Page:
- "A laughable non-performance":Reviewing the Biographia in 1817
[The critic] naturally grows arbitrary with the exercise of power. … Besides, something of this overbearing manner goes a great way with the public. They cannot exactly tell whether you are right or wrong. … A sweeping, unqualified assertion ends all controversy, and sets opinions at rest.–William Hazlitt, "On Criticism" (1821)1
Unintelligible. Utterly unreadable. Incompetent. Intricate and inaccessible. Execrable. Incomprehensible. Utterly ridiculous. Perfectly ludicrous. Outrageous. Inconceivable trash. A mass of absurdity … a rhapsody of incomprehensible stuff … a medley of incoherent jargon … an exhibition of the decrepitude of genius … a melancholy illustration of the tenuous partition separating genius and madness. This is the language with which Samuel Taylor Coleridge's Biographia Literaria was greeted in the periodical press in the months following its publication in July 1817. Unremittingly hostile, the reviewers seemed utterly at a loss as to how to account for what the reviewer in the New Annual Register described as the "strange medley" of "mysticism, German metaphysics, or metaphysics, if possible, still more obscure and unintelligible; criticism some parts acute, in good taste, and sound; other parts as unintelligible as the metaphysics; and a very small portion of literary biography."2 Even the stray reviewer who was able to admit that the Biographia might have some merits was only able to go so far as to say that he had never before seen "so extraordinary a mixture of talent and infirmity," expressing his "astonishment that the extremes of what is agreeable and disgusting can be so intimately blended by the same mind."3 The New Monthly Magazine vanquished the Biographia in one blunt paragraph, which concluded: [End Page 124]
We are whirled about in such rapid confusion from Aristotle to Hobbes, from Thomas Aquinas to Hume, then by abrupt transitions to Southey and Cowley, to Wordsworth and Milton, that in the endless maze we forget our company, the subjects on which we have been engaged, and are as glad to escape from the literary life and opinions of Mr. Coleridge, as we would to the light of day from the darkened cell of a religious enthusiast whose visions and prophecies have rendered confinement necessary for himself and society.4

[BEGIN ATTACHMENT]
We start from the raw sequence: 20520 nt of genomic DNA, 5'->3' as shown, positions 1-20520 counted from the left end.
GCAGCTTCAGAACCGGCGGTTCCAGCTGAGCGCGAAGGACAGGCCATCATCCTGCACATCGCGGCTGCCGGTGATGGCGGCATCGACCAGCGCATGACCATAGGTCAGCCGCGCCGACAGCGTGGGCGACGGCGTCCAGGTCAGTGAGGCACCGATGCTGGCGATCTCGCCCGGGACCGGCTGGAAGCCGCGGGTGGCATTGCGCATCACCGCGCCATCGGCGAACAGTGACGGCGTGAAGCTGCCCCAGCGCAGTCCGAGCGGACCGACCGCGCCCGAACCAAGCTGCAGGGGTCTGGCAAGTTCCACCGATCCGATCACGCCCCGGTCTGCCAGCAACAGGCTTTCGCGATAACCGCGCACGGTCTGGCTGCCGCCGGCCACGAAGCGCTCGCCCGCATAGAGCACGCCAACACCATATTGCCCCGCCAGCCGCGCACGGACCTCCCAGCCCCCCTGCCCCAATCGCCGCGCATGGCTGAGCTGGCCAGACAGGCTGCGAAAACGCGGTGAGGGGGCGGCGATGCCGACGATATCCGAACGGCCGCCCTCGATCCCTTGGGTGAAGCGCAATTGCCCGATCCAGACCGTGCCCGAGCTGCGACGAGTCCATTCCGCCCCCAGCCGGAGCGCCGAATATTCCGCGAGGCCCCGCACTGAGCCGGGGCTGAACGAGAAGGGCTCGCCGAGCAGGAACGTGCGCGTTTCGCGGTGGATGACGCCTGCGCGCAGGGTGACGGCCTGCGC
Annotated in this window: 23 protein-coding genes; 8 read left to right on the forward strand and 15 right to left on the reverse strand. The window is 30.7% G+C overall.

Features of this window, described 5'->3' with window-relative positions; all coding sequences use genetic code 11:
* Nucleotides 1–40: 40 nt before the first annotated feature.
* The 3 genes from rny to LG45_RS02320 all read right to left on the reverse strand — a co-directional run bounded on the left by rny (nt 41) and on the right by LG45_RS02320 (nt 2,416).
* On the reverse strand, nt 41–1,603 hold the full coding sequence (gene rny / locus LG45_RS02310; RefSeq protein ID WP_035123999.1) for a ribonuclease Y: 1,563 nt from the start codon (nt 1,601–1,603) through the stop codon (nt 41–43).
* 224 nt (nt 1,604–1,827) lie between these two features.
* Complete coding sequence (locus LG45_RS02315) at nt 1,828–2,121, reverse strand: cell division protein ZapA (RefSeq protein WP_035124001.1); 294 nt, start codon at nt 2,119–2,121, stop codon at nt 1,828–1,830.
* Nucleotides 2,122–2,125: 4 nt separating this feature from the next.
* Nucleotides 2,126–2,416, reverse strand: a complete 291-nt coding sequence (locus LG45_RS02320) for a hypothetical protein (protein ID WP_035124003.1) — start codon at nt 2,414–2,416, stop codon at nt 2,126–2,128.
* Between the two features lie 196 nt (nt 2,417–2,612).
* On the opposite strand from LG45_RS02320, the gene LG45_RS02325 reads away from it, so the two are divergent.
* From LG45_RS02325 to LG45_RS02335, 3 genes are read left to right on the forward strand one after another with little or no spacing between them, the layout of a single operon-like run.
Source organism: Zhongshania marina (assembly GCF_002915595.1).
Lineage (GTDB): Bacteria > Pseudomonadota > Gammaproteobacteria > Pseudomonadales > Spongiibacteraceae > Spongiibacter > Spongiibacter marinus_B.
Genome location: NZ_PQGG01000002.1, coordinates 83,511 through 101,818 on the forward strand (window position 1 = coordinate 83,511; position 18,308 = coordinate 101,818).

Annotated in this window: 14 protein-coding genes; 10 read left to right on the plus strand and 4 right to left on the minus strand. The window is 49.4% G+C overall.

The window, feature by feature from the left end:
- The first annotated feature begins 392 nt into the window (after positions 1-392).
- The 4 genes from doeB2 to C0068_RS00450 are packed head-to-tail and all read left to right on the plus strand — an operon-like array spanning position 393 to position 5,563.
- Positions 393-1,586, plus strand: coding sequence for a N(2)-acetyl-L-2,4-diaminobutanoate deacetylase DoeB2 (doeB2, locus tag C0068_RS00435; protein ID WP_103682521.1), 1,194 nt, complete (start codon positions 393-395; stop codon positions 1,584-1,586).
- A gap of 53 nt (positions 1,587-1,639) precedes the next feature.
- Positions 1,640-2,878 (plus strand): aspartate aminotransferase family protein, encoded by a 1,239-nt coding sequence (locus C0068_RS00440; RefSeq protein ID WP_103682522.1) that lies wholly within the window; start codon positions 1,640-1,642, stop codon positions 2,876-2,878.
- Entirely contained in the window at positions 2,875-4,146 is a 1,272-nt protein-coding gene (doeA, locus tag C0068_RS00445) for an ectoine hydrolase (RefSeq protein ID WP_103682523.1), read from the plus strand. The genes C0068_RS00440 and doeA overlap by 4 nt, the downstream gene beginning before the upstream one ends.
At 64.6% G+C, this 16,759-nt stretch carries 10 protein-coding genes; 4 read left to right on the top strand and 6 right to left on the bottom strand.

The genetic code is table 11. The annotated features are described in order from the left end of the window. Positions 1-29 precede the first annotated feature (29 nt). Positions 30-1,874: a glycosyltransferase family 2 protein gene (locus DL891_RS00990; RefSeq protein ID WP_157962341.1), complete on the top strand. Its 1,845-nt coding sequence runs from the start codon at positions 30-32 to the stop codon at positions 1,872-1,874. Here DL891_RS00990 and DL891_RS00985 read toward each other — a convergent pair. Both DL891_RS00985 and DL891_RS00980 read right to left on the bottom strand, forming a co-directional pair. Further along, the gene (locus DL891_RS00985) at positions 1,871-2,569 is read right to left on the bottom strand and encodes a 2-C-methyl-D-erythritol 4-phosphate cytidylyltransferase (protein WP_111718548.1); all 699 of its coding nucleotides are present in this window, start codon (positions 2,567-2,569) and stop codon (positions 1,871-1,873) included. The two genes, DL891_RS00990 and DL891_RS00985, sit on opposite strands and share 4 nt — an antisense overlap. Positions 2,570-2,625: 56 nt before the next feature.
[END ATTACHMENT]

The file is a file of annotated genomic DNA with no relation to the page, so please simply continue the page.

Repeatedly denounced and disparaged as the vain, disgusting, arrogant, presumptuous ravings of a bewildered egotist, apostate, hypocrite, and madman, the Biographia was universally disparaged in 1817. Odium and infamy were integral to its reception. It was not merely denounced but condemned so relentlessly, and Coleridge attacked so remorselessly in such personal terms, that any representative selection from these reviews would constitute a scathing "acanthology" of the most hostile criticism imaginable.
Why were Coleridge and the Biographia tormented—indeed, eviscerated—to this degree? Beginning in May 1816, with the publication of the Christabel volume, and continuing through the appearance of Zapolya in November 1817, Coleridge was suddenly subjected to the scrutiny of the press, as well as the public, as never before. But for the appearance of Remorse in 1813, he had not published anything in book form since his translation of Wallenstein in 1800.5 Coleridge published The Statesman's Manual in December 1816, the second Lay Sermon in April 1817, both the Biographia and Sibylline Leaves in July, and finally Zapolya in November. Perhaps taking its cues from Hazlitt's unremittingly ferocious assaults on Christabel, The Statesman's Manual, and the Biographia,6 or perhaps responding to Coleridge's numerous, intemperate [End Page 125] remarks in the Biographia regarding the evils of anonymous reviewing and anonymous reviewers, the coverage of Coleridge in the periodical press was condescending, contemptuous, even venomous: in J. R. de J. Jackson's judgment, "the treatment of Coleridge's writing during this period is one of the sorriest performances in the history of reviewing."7
The Biographia generated the most vitriol. After the New Monthly dismissed it on August 1, 1817, it received a full review in the Literary Gazette on August 9, after which it was considered in much greater detail (by Hazlitt) in the Edinburgh of August 1817. Noticed in the Monthly Magazine (September), it was then savagely eviscerated by John Wilson in the lead article of the first number of...